Some weeks ago, partygoer and organiser Nico Limo became the talk of Berlin’s freshman clubbing class after taking to social media to share an experience of brazen racism at the hands of a Berghain bouncer. The incident is the latest flashpoint in the Berlin club community’s biggest existential debates: how to stay true to its legendarily inclusive ethos as the city and its inhabitants change.

Per square-meter, few places in the world generate more conversation, or as wide a range of emotions, as the door to Berghain—the throbbing heart of the techno world. Getting in is a badge of almost unparalleled cultural clout, and being rejected is—there’s no other way to put it—humiliating. Tensions at the door run high, and the bouncers have a lot of power, which creates the possibility for confusion and all the ugly explanations that go along with it. Needless to say, we don’t condone spitting, and there are, of course, two sides to every story, but when somebody in a position of power makes you feel rejected or ostracised because of who you are, that’s a problem.

One of the many cults of personality to have developed around Berlin is its position as a haven for freaks and misfits; anyone who falls outside of a particular social boundary can find a place here, and what’s more, find a community—a family who accept them for who they are. Probably nowhere is that more true than in the city’s club community, which for the past pick-your-number-of-decades has held the world heavyweight title not just for quality of clubbing, but for its affordability and rigorously laissez-faire approach to inclusivity and expression on the dancefloor. It’s these second two that make the scene truly unique—it seems to hold some magical balance of a place where anyone can come to be whatever they want, and afford to.

But despite its utopian status for hedonism in its most free and inclusive form, the Berlin club scene is not without its issues. There’s always a story like Limo’s buzzing among the club community—that friend of a friend tale that passes through the city like a text from techno Gossip Girl. And it’s not just individuals either—from Konig Galerie’s ill-thought out Asian-themed party with Dandy Diary last year, which led to heavy backlash, to the controversial opening of the Humboldt Forum, fetishisation, tokenism, racism and discrimination are alive and un-well in Berlin.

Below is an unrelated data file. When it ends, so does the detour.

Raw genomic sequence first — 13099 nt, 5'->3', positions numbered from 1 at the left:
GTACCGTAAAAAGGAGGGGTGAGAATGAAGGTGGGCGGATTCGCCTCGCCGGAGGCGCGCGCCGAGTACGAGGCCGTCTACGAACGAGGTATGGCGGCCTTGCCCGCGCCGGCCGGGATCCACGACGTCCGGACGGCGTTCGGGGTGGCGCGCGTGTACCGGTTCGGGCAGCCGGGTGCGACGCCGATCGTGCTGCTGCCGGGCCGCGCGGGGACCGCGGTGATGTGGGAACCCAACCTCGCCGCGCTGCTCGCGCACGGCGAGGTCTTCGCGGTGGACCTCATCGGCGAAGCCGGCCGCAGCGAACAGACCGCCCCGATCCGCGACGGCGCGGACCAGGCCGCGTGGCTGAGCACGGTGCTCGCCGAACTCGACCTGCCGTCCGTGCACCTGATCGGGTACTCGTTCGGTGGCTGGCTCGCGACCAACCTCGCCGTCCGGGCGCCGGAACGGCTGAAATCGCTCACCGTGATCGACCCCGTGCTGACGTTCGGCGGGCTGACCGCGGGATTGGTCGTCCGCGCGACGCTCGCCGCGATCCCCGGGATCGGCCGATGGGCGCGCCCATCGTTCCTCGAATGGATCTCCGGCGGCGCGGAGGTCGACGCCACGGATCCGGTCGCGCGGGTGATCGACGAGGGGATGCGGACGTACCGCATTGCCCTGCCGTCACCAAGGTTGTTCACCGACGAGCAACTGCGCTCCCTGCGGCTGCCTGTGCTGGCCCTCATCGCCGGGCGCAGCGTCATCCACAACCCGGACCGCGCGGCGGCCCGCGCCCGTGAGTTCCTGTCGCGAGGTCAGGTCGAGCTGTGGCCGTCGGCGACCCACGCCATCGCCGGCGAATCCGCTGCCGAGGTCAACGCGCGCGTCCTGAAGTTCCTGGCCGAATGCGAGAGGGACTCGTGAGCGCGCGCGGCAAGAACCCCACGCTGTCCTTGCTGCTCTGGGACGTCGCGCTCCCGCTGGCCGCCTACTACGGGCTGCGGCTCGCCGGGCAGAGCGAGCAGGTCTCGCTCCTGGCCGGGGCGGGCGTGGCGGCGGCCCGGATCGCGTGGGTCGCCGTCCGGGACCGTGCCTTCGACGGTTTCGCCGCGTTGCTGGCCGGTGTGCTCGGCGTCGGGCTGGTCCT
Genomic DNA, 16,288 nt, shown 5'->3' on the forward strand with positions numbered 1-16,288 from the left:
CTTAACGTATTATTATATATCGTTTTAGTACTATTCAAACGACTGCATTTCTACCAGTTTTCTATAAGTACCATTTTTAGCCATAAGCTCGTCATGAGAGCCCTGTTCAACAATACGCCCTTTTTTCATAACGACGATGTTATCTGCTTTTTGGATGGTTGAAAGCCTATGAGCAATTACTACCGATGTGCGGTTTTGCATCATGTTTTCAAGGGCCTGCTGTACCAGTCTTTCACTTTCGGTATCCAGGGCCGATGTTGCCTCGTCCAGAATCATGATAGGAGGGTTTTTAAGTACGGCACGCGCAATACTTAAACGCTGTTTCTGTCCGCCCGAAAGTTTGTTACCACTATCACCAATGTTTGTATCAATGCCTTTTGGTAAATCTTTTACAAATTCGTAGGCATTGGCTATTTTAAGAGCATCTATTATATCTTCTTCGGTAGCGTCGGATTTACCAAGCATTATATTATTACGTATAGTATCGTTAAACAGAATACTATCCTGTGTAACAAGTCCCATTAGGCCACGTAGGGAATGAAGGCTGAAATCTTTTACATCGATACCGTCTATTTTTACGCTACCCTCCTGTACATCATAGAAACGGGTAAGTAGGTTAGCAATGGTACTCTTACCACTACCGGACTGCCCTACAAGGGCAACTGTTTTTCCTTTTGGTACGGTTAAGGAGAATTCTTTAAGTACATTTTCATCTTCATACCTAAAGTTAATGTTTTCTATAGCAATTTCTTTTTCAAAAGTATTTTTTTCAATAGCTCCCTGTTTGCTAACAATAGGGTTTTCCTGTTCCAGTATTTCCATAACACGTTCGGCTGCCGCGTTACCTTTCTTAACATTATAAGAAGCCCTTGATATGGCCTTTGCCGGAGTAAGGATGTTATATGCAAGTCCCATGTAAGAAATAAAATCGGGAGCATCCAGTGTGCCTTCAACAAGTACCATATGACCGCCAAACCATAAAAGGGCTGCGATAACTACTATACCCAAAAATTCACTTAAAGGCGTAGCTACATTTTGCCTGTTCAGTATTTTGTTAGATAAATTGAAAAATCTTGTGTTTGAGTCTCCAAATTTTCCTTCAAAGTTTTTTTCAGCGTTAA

The most overt place where inclusivity is managed is the doors of the club. Door policies are about plenty of things, most importantly keeping the party inside tantalising and relatively safe.  It’s somewhat of a catch 22: in order to be safe and inclusive inside, certain people have to be excluded. “Door policies are one of the key factors that enhance and protect Berlin’s best clubs,” explains Sisyphos resident Fidelity Kastrow. “Otherwise they’d be over-run by wanna-be hipster types crowding out regulars. Door policies are also very effective at moderating people’s behaviour inside the clubs—queuing for hours and risking rejection seems to also make virtually every potential sex pest behave IF they get in (and that is a big IF).”

When Sven—the Berghain doorman who is almost as famous as the club itself—gets asked about how the bouncers decide who gets in, his answer is that “it’s subjective”, each bouncer makes their own decisions about who looks like they should or shouldn’t get in. That’s a good answer, and it’s probably true, but subjectivity (rather than, say, “safety”) is also a convenient format for people to mask or project other, more problematic forms of subjectivity—racism, ableism, homophobia, transphobia.

In a scene which relies on subjectivity as a standard, it’s easy for prejudice to be masked under the guise of exclusivity,  but Willis Anne, founder of the record label and club night LAN, has always had positive experiences of the so-called crowd control implemented by bouncers. “I’ll always remember when I came to Berlin six years ago,” he explains, “my first impression and good feeling towards the Berghain club’s job at the doors. Straight and homosexual men and women, local and foreign people, of all skin colors, styles, young and old, casual to crazy. I liked seeing all this diversity inside the walls.”